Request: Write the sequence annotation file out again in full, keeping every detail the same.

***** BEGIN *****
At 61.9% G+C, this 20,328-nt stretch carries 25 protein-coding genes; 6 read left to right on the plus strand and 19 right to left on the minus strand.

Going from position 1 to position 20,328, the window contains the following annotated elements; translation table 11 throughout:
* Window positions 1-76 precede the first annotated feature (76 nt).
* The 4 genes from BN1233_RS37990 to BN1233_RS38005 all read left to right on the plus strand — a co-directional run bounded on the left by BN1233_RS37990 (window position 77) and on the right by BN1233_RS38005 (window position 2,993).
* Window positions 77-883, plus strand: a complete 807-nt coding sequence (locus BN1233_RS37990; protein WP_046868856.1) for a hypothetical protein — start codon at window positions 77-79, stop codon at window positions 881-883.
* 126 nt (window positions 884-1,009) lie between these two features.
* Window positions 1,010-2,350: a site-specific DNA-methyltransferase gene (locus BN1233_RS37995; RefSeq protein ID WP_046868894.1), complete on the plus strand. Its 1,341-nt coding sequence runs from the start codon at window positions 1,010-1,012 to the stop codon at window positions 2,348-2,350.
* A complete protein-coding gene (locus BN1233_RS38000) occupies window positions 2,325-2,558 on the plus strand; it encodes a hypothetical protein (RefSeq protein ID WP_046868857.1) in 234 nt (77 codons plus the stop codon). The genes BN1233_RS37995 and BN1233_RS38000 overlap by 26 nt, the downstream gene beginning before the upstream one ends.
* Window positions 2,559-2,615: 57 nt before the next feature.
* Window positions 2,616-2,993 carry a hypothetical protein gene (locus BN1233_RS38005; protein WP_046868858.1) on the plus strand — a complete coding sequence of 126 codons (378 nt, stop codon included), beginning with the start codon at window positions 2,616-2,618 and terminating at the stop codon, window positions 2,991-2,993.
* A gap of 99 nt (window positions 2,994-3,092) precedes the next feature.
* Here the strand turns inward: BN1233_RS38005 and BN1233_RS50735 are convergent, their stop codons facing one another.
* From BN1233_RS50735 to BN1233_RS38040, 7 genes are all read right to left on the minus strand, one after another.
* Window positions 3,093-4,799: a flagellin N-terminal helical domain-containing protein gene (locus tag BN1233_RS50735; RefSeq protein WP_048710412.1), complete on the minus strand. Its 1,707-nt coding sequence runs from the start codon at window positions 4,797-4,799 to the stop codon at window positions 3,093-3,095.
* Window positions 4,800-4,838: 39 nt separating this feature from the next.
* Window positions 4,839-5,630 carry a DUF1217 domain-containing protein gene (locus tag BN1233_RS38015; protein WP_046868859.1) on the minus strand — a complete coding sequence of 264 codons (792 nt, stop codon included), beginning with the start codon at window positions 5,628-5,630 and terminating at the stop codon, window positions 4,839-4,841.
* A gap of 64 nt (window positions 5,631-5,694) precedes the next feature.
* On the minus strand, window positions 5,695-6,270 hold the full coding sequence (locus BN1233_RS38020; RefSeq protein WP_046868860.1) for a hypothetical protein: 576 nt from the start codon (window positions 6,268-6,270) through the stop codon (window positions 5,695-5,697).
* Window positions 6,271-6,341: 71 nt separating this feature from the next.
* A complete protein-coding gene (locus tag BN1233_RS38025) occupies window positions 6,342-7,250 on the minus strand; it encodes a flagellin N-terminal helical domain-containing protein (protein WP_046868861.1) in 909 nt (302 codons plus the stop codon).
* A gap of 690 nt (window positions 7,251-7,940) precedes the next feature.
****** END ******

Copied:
At 61.9% G+C, this 20,328-nt stretch carries 25 protein-coding genes; 6 read left to right on the plus strand and 19 right to left on the minus strand.

Going from position 1 to position 20,328, the window contains the following annotated elements; translation table 11 throughout:
* Window positions 1-76 precede the first annotated feature (76 nt).
* The 4 genes from BN1233_RS37990 to BN1233_RS38005 all read left to right on the plus strand — a co-directional run bounded on the left by BN1233_RS37990 (window position 77) and on the right by BN1233_RS38005 (window position 2,993).
* Window positions 77-883, plus strand: a complete 807-nt coding sequence (locus BN1233_RS37990; protein WP_046868856.1) for a hypothetical protein — start codon at window positions 77-79, stop codon at window positions 881-883.
* 126 nt (window positions 884-1,009) lie between these two features.
* Window positions 1,010-2,350: a site-specific DNA-methyltransferase gene (locus BN1233_RS37995; RefSeq protein ID WP_046868894.1), complete on the plus strand. Its 1,341-nt coding sequence runs from the start codon at window positions 1,010-1,012 to the stop codon at window positions 2,348-2,350.
* A complete protein-coding gene (locus BN1233_RS38000) occupies window positions 2,325-2,558 on the plus strand; it encodes a hypothetical protein (RefSeq protein ID WP_046868857.1) in 234 nt (77 codons plus the stop codon). The genes BN1233_RS37995 and BN1233_RS38000 overlap by 26 nt, the downstream gene beginning before the upstream one ends.
* Window positions 2,559-2,615: 57 nt before the next feature.
* Window positions 2,616-2,993 carry a hypothetical protein gene (locus BN1233_RS38005; protein WP_046868858.1) on the plus strand — a complete coding sequence of 126 codons (378 nt, stop codon included), beginning with the start codon at window positions 2,616-2,618 and terminating at the stop codon, window positions 2,991-2,993.
* A gap of 99 nt (window positions 2,994-3,092) precedes the next feature.
* Here the strand turns inward: BN1233_RS38005 and BN1233_RS50735 are convergent, their stop codons facing one another.
* From BN1233_RS50735 to BN1233_RS38040, 7 genes are all read right to left on the minus strand, one after another.
* Window positions 3,093-4,799: a flagellin N-terminal helical domain-containing protein gene (locus tag BN1233_RS50735; RefSeq protein WP_048710412.1), complete on the minus strand. Its 1,707-nt coding sequence runs from the start codon at window positions 4,797-4,799 to the stop codon at window positions 3,093-3,095.
* Window positions 4,800-4,838: 39 nt separating this feature from the next.
* Window positions 4,839-5,630 carry a DUF1217 domain-containing protein gene (locus tag BN1233_RS38015; protein WP_046868859.1) on the minus strand — a complete coding sequence of 264 codons (792 nt, stop codon included), beginning with the start codon at window positions 5,628-5,630 and terminating at the stop codon, window positions 4,839-4,841.
* A gap of 64 nt (window positions 5,631-5,694) precedes the next feature.
* On the minus strand, window positions 5,695-6,270 hold the full coding sequence (locus BN1233_RS38020; RefSeq protein WP_046868860.1) for a hypothetical protein: 576 nt from the start codon (window positions 6,268-6,270) through the stop codon (window positions 5,695-5,697).
* Window positions 6,271-6,341: 71 nt separating this feature from the next.
* A complete protein-coding gene (locus tag BN1233_RS38025) occupies window positions 6,342-7,250 on the minus strand; it encodes a flagellin N-terminal helical domain-containing protein (protein WP_046868861.1) in 909 nt (302 codons plus the stop codon).
* A gap of 690 nt (window positions 7,251-7,940) precedes the next feature.